Churchill – ‘Don’t feed the French’

A posting to France was popular with German troops where the living was easy, although it was increasingly difficult for the occupied population.

Whilst the Germans sought to blockade Britain, the British were seeking to blockade the whole of occupied Europe. The Vichy Government in France had appealed to the United States to be allowed to import food, as they faced growing shortages due to German requisitioning. Churchill made a typically robust argument in a telegram sent to the United States on 3rd March 1941:

Neither the Vichy Government nor its agents in North Africa show any spark of nobility or courage or any active will to resist. They may hope for our victory but will do nothing to help, since if we lose they may thus, they trust, have acquired merit in German eyes, while if we win they assume we shall in any event restore France. Meanwhile, they expect us to allow them to be amply supplied from overseas.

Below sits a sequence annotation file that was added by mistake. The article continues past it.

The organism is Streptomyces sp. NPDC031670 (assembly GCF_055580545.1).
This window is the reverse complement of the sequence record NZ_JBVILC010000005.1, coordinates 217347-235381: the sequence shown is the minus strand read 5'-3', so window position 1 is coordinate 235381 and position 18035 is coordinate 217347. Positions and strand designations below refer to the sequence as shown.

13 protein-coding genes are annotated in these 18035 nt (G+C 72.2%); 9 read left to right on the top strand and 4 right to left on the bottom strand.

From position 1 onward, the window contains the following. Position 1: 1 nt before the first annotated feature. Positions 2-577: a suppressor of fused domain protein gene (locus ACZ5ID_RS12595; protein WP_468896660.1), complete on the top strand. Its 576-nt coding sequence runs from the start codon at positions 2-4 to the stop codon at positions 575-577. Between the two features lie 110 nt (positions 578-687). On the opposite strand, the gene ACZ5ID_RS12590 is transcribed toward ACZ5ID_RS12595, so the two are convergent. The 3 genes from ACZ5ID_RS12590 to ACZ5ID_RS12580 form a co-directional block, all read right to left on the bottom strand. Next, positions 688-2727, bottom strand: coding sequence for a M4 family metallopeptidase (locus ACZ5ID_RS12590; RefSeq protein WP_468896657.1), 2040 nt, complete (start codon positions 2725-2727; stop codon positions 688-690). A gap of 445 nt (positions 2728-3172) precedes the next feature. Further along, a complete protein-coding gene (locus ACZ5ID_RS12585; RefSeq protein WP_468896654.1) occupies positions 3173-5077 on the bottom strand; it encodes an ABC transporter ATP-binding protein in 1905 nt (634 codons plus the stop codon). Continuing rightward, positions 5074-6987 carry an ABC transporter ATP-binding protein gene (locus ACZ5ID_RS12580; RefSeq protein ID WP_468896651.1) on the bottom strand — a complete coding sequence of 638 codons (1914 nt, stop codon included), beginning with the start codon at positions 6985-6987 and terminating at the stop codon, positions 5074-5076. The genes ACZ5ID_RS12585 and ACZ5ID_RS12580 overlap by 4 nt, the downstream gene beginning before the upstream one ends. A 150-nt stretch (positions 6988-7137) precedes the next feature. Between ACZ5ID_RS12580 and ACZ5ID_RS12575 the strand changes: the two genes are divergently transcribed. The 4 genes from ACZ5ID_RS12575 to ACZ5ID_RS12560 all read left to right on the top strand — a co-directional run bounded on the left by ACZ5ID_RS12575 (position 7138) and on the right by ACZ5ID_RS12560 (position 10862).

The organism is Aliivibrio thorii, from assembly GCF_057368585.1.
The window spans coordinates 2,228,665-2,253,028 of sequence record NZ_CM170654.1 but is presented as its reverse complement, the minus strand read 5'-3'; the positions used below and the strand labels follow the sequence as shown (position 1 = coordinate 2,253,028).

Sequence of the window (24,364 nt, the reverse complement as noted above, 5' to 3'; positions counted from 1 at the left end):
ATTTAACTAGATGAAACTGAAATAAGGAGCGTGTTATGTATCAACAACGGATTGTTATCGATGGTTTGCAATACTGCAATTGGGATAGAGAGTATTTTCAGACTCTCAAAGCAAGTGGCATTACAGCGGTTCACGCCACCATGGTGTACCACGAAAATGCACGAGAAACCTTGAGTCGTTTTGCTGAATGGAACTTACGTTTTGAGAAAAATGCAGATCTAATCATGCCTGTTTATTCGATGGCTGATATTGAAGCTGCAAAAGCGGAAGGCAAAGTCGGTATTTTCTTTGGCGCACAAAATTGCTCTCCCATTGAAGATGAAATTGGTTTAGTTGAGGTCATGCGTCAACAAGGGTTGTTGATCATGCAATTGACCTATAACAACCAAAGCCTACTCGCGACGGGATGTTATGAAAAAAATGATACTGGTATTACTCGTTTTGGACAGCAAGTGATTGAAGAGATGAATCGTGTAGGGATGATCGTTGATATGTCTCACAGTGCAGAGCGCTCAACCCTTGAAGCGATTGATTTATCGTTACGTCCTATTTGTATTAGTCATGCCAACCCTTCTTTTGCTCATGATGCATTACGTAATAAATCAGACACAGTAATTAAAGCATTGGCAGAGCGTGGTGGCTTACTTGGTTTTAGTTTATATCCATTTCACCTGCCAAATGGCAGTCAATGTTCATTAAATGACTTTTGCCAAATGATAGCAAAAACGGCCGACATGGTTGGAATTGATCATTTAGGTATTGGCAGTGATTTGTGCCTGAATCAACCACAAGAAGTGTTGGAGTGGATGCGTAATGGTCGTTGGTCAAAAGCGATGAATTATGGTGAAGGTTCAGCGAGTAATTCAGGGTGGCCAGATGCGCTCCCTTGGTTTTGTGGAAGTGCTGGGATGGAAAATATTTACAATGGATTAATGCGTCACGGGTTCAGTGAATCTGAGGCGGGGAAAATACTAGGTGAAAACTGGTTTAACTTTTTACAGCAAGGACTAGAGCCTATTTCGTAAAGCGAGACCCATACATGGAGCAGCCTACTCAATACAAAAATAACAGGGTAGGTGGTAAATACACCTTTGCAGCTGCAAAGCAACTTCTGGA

7. The reasons why the supply of foodstuffs to unoccupied France would damage our blockade are explained in the following paragraphs.

8. Factories in unoccupied France are working more and more for the Germans, and we naturally become less and less inclined to help feed the workers who make the bombs that fall in our cities. Any supplies sent from overseas help to relieve Germany of the burden of feeding those thus employed.

From a telegram sent by Churchill to Lord Halifax, British Ambassador to the United States, see TNA CAB 66/15/21

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